The Mission of BikerDown Las Vegas has always been to help injured riders after an accident with their recovery through many of the services we provide, such as financial strategy, fundraising, medical equipment, and many more.
Our 2021 motorcycle awareness campaign closes the door on Look Twice Save a Life. This tagline has been overused in the motorcycle community for years. Why, you ask? Because drivers aren’t listening to that message anymore and are still driving distracted. Statistics in Las Vegas show that motorcycle accidents and fatalities are up 37% from last year, and 2020 was a pandemic year where more riders were on the road for more extended periods. For 2021 to exceed the data gathered in 2020 just shows an epidemic in the Las Vegas community.
BikerDown Las Vegas, with the help of sponsors such as Full Throttle Law, is working on bringing additional training to riders who may be on a ride where someone goes down, or you come upon an accident, especially as many gear up to head to Sturgis for the 81st rally.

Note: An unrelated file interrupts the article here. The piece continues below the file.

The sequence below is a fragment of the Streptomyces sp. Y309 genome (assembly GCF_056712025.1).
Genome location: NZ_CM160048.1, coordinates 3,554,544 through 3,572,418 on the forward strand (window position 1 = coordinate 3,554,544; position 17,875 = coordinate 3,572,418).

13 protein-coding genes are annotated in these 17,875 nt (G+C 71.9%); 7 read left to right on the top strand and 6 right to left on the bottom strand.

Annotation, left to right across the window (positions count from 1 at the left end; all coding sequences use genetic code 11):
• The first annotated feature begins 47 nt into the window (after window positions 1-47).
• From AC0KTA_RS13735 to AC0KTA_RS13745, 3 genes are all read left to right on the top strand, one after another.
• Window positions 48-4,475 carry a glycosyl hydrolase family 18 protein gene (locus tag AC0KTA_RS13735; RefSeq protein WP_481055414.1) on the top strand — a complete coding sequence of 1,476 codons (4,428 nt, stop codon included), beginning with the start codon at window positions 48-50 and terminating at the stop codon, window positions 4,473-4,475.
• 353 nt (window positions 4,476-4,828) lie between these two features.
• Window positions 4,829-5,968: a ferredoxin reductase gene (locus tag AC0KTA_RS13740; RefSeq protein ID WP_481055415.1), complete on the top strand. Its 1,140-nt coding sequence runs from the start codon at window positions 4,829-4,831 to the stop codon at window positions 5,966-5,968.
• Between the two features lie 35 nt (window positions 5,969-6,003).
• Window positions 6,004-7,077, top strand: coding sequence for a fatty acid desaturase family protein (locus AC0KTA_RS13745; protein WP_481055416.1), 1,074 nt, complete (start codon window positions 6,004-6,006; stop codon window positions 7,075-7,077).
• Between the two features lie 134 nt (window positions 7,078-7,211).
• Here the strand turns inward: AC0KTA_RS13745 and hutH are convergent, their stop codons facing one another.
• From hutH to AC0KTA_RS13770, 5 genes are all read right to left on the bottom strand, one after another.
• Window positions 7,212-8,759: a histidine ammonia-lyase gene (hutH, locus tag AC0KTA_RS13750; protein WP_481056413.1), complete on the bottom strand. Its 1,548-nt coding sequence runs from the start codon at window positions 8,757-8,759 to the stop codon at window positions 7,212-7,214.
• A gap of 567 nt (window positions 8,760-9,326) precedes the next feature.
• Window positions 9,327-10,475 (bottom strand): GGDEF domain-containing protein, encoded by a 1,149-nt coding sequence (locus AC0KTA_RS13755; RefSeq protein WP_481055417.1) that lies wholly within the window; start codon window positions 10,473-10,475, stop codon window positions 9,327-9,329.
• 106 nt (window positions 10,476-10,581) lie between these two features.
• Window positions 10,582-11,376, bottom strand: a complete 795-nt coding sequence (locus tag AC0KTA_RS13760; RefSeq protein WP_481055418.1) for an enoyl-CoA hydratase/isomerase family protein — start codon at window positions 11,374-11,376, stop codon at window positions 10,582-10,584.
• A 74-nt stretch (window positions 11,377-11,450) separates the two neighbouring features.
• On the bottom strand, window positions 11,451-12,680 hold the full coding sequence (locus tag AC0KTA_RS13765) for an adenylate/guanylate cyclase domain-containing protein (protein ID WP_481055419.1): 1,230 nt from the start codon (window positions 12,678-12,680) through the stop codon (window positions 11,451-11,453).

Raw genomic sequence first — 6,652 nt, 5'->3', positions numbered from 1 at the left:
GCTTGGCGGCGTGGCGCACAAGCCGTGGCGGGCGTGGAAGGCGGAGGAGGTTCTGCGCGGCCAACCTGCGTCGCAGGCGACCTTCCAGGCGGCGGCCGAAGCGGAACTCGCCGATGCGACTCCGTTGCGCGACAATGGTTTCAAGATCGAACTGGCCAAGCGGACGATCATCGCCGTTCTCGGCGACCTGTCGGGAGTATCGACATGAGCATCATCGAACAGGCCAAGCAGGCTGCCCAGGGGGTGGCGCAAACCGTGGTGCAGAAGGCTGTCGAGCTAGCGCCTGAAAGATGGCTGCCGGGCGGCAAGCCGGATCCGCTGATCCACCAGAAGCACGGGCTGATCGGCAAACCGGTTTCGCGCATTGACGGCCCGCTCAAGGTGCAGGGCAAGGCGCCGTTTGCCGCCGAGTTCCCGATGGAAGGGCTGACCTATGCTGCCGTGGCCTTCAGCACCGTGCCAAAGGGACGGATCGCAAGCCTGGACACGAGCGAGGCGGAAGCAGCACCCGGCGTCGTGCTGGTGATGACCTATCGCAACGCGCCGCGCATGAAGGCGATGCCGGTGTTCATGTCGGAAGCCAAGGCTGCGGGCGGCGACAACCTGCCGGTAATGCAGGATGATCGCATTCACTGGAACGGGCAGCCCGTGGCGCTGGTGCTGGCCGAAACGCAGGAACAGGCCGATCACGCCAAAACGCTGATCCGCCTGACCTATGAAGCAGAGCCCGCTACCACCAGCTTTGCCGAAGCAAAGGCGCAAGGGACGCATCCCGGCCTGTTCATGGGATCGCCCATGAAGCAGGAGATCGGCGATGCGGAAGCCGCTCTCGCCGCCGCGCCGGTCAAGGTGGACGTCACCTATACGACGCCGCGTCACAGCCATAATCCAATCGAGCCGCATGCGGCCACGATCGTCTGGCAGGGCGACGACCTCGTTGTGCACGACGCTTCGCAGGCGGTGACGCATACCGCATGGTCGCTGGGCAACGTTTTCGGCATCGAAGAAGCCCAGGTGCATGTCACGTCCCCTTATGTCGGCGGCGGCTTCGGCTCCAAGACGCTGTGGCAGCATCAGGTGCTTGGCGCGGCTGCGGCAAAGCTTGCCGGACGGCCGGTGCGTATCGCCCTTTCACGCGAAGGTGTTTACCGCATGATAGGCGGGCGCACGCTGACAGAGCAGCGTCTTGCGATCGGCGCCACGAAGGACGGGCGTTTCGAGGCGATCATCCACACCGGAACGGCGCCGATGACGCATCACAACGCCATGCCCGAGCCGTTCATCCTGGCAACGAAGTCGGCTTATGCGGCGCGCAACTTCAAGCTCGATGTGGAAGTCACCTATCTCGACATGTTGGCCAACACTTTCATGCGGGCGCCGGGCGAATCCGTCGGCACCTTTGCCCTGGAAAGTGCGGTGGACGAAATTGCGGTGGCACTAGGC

Accident Scene Management Classes
The weekend of July 31st through August 1st, BikerDown Las Vegas hosted another set of basic class entitled Crash Course for The Motorcyclist with the assistance of Full Throttle Law. This renowned class was created by Vicki Sanfelipo, founder of Road Guardian.org. Accident Scene Management, Inc. (ASM) is a non-profit 501(c)3 organization dedicated to reducing injuries and fatalities to motorcyclists through first response education. It’s the only accredited, non-profit bystander program in the U.S. In “A Crash Course for the Motorcyclist,” you learn basic skills to address the first five to 20 minutes at an accident scene
This is the 3rd set of classes BikerDown has hosted, and over 100 Las Vegas riders now have the basic skills to render aid if they come upon a motorcycle accident.